Inside Clean Energy: US Battery Storage Soared in 2021, Including These Three Monster Projects
Battery storage is quickly moving from the margins to near the center of the U.S. energy system.
In 2021, the market added 3,508 megawatts of battery storage capacity, an amount more than double from the prior year, according to a report issued last week by the research firm Wood Mackenzie and the American Clean Power Association, a trade group. The total includes grid-scale storage and smaller storage systems at homes and businesses.
“We are seeing that storage has evolved to be an essential part of the energy transition and something that utilities are leaning on in their resource planning,” said Chloe Holden, a Wood Mackenzie analyst and co-author of the report, in an interview.
Storage is essential because it allows grid operators to store wind and solar power at times when those resources are plentiful, and then discharge when needed.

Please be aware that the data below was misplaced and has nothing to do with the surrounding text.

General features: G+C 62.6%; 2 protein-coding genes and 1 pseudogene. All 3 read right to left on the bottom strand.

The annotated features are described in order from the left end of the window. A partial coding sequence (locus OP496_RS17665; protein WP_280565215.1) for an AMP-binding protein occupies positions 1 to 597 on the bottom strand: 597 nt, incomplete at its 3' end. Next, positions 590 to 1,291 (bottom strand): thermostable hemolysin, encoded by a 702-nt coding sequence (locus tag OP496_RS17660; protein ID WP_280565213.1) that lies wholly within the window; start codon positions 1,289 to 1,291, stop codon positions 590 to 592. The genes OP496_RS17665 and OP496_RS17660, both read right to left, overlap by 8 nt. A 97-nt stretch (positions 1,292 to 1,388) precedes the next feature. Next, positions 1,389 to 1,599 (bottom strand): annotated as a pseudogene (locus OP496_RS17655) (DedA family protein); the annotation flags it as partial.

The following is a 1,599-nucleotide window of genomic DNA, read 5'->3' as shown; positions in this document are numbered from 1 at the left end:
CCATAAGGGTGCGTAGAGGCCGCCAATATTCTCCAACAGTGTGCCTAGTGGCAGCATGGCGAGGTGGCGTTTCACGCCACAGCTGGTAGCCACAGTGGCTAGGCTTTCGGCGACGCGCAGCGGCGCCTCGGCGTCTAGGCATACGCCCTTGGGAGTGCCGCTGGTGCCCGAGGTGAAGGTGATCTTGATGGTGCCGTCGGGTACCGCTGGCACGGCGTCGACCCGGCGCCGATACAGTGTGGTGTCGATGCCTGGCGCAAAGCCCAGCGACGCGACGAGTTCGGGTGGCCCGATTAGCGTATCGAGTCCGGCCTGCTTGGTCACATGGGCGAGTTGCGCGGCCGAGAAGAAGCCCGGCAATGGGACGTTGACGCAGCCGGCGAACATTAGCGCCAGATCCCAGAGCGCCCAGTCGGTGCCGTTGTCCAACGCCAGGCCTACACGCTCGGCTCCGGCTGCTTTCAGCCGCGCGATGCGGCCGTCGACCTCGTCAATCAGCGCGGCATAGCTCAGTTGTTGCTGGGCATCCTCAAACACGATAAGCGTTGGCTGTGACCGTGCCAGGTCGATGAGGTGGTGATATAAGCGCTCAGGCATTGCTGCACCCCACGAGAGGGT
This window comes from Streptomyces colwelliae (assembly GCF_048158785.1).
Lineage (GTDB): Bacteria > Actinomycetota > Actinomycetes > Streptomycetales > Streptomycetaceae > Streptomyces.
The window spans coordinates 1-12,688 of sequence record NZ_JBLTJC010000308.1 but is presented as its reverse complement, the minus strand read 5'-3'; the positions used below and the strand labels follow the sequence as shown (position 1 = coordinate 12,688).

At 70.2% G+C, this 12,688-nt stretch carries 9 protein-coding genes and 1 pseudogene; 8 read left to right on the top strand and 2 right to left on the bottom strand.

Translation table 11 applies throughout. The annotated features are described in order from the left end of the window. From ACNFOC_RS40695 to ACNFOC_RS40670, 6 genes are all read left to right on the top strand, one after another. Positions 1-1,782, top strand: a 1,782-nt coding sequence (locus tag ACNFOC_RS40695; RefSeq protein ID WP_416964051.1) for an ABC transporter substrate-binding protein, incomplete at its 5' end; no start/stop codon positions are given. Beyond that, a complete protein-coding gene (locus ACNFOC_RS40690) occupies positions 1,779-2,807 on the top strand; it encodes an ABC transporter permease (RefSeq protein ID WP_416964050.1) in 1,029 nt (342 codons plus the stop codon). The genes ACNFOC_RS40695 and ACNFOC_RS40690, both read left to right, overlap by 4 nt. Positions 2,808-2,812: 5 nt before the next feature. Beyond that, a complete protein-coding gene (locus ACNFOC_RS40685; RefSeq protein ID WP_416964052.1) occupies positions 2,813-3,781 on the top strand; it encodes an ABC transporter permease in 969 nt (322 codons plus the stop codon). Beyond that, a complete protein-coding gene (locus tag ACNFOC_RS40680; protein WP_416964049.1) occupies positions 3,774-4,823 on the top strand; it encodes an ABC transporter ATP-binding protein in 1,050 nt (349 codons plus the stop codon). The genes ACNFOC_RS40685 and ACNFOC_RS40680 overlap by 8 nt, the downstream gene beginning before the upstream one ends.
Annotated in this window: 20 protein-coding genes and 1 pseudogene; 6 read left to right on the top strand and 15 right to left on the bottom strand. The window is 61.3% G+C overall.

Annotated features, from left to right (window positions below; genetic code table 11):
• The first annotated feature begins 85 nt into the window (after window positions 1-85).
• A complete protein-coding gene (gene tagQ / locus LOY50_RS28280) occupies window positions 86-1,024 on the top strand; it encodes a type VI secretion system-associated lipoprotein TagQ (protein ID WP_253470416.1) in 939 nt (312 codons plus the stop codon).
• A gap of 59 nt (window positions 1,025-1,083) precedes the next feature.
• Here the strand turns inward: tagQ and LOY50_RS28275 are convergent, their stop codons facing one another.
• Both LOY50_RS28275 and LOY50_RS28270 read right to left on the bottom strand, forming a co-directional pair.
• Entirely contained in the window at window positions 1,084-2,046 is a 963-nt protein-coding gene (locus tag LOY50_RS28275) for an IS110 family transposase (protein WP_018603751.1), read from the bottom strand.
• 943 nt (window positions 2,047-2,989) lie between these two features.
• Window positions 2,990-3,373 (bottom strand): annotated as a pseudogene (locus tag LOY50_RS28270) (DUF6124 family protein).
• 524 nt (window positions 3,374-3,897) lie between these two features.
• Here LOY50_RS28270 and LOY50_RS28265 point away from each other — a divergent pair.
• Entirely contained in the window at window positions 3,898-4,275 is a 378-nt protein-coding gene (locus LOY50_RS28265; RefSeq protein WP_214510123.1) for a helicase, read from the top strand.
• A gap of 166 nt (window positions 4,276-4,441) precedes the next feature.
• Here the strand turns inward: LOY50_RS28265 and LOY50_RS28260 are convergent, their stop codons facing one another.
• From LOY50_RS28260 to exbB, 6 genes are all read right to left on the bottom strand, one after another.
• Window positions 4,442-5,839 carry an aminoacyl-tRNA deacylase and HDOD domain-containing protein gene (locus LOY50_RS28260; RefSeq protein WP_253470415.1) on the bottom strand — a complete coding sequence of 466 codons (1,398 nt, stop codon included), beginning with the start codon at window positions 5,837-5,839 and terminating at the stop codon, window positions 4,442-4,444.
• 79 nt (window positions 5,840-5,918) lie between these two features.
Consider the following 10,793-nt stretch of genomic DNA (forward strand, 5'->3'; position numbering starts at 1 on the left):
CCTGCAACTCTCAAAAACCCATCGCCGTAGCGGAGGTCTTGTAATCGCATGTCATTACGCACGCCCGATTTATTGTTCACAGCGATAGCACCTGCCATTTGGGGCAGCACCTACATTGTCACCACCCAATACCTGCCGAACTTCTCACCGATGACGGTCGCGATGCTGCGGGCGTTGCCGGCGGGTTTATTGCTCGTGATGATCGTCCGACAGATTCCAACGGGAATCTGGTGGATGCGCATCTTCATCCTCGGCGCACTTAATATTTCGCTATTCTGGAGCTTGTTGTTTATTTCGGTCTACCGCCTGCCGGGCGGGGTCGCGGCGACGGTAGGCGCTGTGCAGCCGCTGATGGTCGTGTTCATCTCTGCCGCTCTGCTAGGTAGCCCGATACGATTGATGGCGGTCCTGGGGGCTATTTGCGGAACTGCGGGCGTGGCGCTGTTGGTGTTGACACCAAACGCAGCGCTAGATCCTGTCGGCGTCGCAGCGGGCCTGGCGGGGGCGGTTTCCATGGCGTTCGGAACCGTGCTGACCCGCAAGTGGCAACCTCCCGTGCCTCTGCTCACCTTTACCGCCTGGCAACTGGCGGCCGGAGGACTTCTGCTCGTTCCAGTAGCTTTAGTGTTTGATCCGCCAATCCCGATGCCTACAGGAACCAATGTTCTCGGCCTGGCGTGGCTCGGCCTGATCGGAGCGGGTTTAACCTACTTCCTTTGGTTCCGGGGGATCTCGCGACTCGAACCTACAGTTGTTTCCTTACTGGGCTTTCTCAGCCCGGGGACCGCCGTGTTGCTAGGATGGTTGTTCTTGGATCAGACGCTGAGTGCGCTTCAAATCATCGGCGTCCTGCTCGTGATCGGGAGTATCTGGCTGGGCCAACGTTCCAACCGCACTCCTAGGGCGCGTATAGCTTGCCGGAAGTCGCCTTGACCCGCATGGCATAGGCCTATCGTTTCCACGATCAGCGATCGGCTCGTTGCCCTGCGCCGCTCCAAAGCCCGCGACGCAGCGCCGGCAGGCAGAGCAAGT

The rapid growth in battery storage has gone on for years, rising from 257 megawatts in 2016, which seemed huge at the time, to last year’s total—an increase of more than 1,200 percent.
But this isn’t the same story repeated with ever-larger numbers. Despite continuing growth, developers of grid-scale battery projects struggled in 2021 to deal with rising costs of raw materials like lithium, and delays in international shipping. If not for those challenges, this year of record results would have been much bigger, the report said.
In addition to the growth in capacity, which refers to how much power a system is capable of discharging at any one moment, new projects are also able to run for longer on a single charge. On average, the new projects in 2021 could run at full capacity for about three hours before needing to recharge, which is an increase from about 2.5 hours for projects that went online in 2020.
Projects are getting larger, and three of them are in a category of their own in terms of size:
The Blythe and McCoy storage projects, developed by NextEra Energy, went online in several phases last year and are located next to each other near Blythe, California, near the Arizona border. If counted together, they have 523 megawatts of capacity in systems that can run for four hours on a charge.